Hell Has Harbour Views, by Richard Beasley

The problem with drinking wine from a glass that won’t empty is that by 9.30 you’re pretty pissed. That’s when you start doing things you wouldn’t ordinarily do. Not sober. Like telling a group of clients that you could have handled a particular case a lot more expertly than one of the senior partners had. Like telling another client that he should stop sending work to a particular partner who is, in your opinion, a fool and instead send work to you because you, in your opinion, are not.

In another life, Hugh Walker was a lawyer with a conscience. But when he joined Rottman Maughan and Nash he indavertently sold his soul and so now, it seems, he has none.

Hugh spends his days making sure accident victims get no payouts, turning a blind eye to dubious billing practices and cheating on his girlfriends – both of them. His nights are spent in an alcoholic haze. But at least he’s earning plenty of money. He is, after all, on the way up. That’s what his bosses tell him. Hugh is no longer so sure.

Hell Has Harbour Views provides a satirical insider’s viewpoint of a big multi-national law firm, and of the goings-on within its halls. Hugh is an honest and witty first person narrator, giving an intimate and immediate perspective of events, with his own self-deprecating annotations and honesty.

Because it was recently made into a telemovie of the same name, many people who now read the book will have first seen the film, as was the case with this reviewer. Whilst I could not help imagining the characters as they were cast on television, this was not a bad thing. The telemovie was reasonably true to the book and was well-cast, with the characters in the book matching well with the actors who played them on screen.

Of course, having said that, the book is better than the film – as is so often the case with books that are made into films – with Beasley’s style making the story so much more witty, insightful and just entertaining.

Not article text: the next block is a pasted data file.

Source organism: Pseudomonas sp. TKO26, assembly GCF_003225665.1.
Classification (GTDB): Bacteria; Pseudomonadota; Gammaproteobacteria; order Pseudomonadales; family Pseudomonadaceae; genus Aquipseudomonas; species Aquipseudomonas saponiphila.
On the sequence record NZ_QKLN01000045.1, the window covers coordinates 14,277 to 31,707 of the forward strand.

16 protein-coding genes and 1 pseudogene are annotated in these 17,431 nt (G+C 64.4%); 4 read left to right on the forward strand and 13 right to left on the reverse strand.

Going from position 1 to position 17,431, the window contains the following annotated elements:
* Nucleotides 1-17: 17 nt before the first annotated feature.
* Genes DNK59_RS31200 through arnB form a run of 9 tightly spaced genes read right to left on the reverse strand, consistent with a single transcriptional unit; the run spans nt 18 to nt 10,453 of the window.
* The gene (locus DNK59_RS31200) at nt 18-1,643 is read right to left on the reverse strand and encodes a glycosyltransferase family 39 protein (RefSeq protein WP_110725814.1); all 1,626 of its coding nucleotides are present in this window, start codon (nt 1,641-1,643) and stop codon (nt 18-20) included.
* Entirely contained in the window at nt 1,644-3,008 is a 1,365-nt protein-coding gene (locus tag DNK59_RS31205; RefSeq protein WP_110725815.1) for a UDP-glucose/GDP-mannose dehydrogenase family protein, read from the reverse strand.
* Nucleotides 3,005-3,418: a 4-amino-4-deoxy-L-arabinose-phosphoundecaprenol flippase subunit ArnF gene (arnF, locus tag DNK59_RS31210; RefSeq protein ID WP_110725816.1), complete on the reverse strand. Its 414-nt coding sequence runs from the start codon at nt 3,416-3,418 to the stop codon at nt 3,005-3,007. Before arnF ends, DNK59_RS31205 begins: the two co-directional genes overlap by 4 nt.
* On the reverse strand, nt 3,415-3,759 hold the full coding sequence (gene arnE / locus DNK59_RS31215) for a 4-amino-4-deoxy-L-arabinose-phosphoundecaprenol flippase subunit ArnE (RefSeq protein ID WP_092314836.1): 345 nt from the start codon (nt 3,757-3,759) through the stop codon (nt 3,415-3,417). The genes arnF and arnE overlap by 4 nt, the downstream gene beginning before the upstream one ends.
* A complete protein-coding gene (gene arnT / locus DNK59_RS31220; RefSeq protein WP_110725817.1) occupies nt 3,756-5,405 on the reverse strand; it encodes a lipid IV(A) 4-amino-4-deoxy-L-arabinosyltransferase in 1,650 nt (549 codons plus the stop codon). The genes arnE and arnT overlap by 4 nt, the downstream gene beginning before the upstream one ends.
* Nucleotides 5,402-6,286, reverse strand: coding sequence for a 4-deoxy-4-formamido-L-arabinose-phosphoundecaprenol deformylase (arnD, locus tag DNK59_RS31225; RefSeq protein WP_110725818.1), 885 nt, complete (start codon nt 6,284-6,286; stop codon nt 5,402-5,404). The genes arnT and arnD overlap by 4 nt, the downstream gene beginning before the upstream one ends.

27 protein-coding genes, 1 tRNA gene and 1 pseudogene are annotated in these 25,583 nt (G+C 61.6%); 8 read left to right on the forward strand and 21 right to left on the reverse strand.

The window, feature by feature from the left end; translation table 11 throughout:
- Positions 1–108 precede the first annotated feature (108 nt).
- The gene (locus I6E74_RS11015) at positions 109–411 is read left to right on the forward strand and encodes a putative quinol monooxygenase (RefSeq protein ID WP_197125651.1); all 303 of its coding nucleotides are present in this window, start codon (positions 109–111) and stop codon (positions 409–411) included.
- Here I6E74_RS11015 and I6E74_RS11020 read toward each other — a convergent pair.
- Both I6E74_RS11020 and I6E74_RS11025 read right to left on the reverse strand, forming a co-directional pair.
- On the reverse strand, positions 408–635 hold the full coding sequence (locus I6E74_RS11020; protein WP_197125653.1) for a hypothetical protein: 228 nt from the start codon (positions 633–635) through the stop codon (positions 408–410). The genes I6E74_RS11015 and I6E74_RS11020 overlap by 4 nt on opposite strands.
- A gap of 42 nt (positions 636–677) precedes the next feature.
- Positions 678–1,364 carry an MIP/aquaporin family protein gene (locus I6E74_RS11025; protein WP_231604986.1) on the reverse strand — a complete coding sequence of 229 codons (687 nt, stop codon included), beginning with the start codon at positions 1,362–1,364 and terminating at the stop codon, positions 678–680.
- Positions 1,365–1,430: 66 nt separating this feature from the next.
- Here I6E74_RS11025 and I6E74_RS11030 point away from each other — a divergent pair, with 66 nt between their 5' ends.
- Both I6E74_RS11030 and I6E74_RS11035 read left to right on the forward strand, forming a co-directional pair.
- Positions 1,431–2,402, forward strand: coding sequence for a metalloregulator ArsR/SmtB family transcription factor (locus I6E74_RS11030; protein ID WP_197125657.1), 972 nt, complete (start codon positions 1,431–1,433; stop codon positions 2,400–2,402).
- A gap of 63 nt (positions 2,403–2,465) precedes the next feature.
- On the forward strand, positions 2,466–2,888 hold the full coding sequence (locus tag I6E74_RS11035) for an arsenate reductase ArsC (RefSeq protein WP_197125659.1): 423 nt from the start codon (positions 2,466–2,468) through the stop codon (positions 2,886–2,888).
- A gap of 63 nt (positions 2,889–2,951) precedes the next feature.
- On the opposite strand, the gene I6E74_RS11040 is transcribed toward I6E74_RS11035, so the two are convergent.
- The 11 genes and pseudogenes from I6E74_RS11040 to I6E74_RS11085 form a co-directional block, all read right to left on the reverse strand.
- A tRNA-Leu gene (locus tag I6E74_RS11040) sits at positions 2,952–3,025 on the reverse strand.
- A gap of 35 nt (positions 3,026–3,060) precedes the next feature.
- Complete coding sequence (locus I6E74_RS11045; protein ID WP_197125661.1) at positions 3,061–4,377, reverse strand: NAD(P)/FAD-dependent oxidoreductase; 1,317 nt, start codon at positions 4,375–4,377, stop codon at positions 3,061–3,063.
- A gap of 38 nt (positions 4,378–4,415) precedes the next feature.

A great read.

Hell Has Harbour Views, by Richard Beasley
Pan Macmillan, first published 2001, this edition 2005

The Slightly Bruised Glory of Cedar B. Hartley, by Martine Murray

It was Kite who showed me how to become an acrobat. But it was me who showed Kite that we could make a circus, Life’s great like that. It’s like a big game where you have to join forces because, let’s face it, you can’t be good at everything.

Cedar and her almost-boyfriend Kite have a circus and, if she does say so herself, they are pretty good. So when Kite turns up at training with the news that he and his dad are leaving town to join a professional circus, Cedar is devastated. What’s the point of going on?

Then her long-lost Aunt Squeezy turns up to stay and introduces Cedar to Inisiya, a refugee. When Cedar learns Inisiya’s story, she realises her own problems are not so bad, and resurrects the circus at the local community centre, sharing her skills with other children.

Then Kite suggests that Cedar come and audition for the real circus and, once again, Cedar’s life is turned upside down. Should she follow her dream or should she stay with her family and new friends?

This is the second book told in Cedar’s quirky first person voice. Cedar, who aims to be infamous, is starting to grow up in this volume, and has lessons to learn about friendship, family, love and community. While there are plenty of humorous moments and Cedar’s narration is both endearing and entertaining, there are also serious themes being explored.

Fans of the first book will love the second, but readers new to the series will love this one so much they’ll want to go back and read the first.

The Slightly Bruised Glory of Cedar B. Hartey, by Martine Murray
Allen & Unwin, 2005

Bad Bad Thing, by Julia Lawrinson

You could hardly blame my mother for not having been model parent material. Given that she practically had to rent a room at my primary school for all the ‘discussions’ she was called in for, Mum was on edge with me a fair bit. She didn’t understand why I couldn’t restrain myself from committing the kinds of acts that led to those ‘discussions’, and I couldn’t explain it to her.